creepy guy
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Are you creepy?

What makes Trump a creep? … Creepy robots … The creeps of Bollywood … A creepiness detector … These news flashes and more in this week’s Sex in the Press.

What’s creepy?

Creepiness is a difficult term to define. Like hardcore porn, you simply know it when you see it.

Take US Republican presidential candidate Donald Trump. Okay sure, he can’t stop talking about his penis during televised debates. He also says this about his daughter: “She does have a very nice figure. I've said that perhaps if Ivanka weren't my daughter, I'd be dating her."

So Trump is definitely a creep. But what specific characteristics make him creepy? His hair? His stubby fingers?

How about the man who spent 18 months and $50,000 to build a robot that resembles film star Scarlett Johansson? He’s definitely creepy. But why? What’s wrong with having a hobby?

And how about ‘11 creepy Bollywood sex scenes that’ll make you want to gouge your eyes out’?

Yes, all 11 are really freaking creepy. But why?

Artificial creepiness

Even artificial intelligence can be creepy.

Microsoft released Tay, a chatbot that used artificial intelligence to come across as a wholesome teenage girl on Twitter. She started innocently enough, but once she started to mimic the weirdness that she absorbed online, she soon turned nasty, according to ‘Microsoft deletes “teen girl” AI after it became a Hitler-loving sex robot within 24 hours’.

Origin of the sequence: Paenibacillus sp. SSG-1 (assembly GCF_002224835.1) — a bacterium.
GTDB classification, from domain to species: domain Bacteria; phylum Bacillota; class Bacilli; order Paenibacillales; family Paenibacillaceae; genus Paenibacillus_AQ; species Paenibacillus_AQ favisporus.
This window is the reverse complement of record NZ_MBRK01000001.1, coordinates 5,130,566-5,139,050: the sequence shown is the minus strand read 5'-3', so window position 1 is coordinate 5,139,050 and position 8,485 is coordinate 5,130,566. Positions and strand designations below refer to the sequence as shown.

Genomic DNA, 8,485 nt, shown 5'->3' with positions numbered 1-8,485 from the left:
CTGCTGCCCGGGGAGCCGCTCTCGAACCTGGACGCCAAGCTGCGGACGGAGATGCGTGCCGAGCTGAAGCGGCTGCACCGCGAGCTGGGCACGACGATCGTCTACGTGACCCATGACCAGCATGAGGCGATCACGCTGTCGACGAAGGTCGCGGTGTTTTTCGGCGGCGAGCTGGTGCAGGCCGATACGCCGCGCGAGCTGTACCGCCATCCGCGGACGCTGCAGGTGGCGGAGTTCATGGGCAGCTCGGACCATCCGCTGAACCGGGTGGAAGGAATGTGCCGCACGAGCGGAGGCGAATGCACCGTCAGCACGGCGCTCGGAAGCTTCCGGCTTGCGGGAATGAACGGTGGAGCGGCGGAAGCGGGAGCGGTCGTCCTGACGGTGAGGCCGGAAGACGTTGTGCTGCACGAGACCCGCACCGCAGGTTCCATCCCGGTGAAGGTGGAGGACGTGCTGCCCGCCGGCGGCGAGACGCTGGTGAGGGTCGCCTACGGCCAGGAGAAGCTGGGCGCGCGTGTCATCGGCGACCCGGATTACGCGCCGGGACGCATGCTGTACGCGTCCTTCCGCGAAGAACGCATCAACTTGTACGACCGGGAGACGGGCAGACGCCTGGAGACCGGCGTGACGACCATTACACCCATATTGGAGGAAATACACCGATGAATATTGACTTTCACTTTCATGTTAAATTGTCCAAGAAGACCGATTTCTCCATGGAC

Not only did she become a Trump supporter, but she also began tweeting things such as '”F*ck my robot pussy daddy I'm such a bad naughty robot.''

Ah, the youth. They grow up so fast. Creepy fast.

Are you a creep?

Happily, the first international study into creepiness has come up with a more explicit definition for creepiness, according to What people find creepy, according to one new survey’.

Basically we get creeped out when we can’t predict what a person will say or do next.

“A person’s ‘creepiness detector’ pings when she encounters something unpredictable or outside the norm, like a person with idiosyncratic behavioural patterns, unusual physical characteristics, or a tendency to over- or under-emote. When someone looks or behaves in a way that appears unstable or violates social norms, we feel uneasy – we think there’s a chance they may pose a danger to us, but we can’t know for sure.”

So how can you tell if you yourself are a creep? Well it’s tricky, since getting creeped out by someone can say more about you than about that someone:

“Many of the attributes survey participants rated the creepiest – greasy hair, pale skin, ‘peculiar smile’, bags under the eyes, unkempt hair, dirty clothing, ‘bulging eyes’ – seem indicative of a deeper prejudice against people with poor hygiene or conventionally unattractive features.”

But you may be coming across as a creep, if you catch yourself repeatedly licking your lips, laughing at the wrong times and constantly steering the subject of the conversation towards sex. (Full disclosure: I’m a creep on all counts.)

Also, both male and female survey participants agree: most creeps are male (Full disclosure: Guilty.)

And the creepiest of occupations were rated as: clown, taxidermist, sex-shop owner and funeral director. (Full disclosure: This list acts as a handy summary of my C.V.)

Shit, maybe I’m a creep.

Luckily: “Most survey-takers said creepy people don’t even know they’re creeps.”

Phew.

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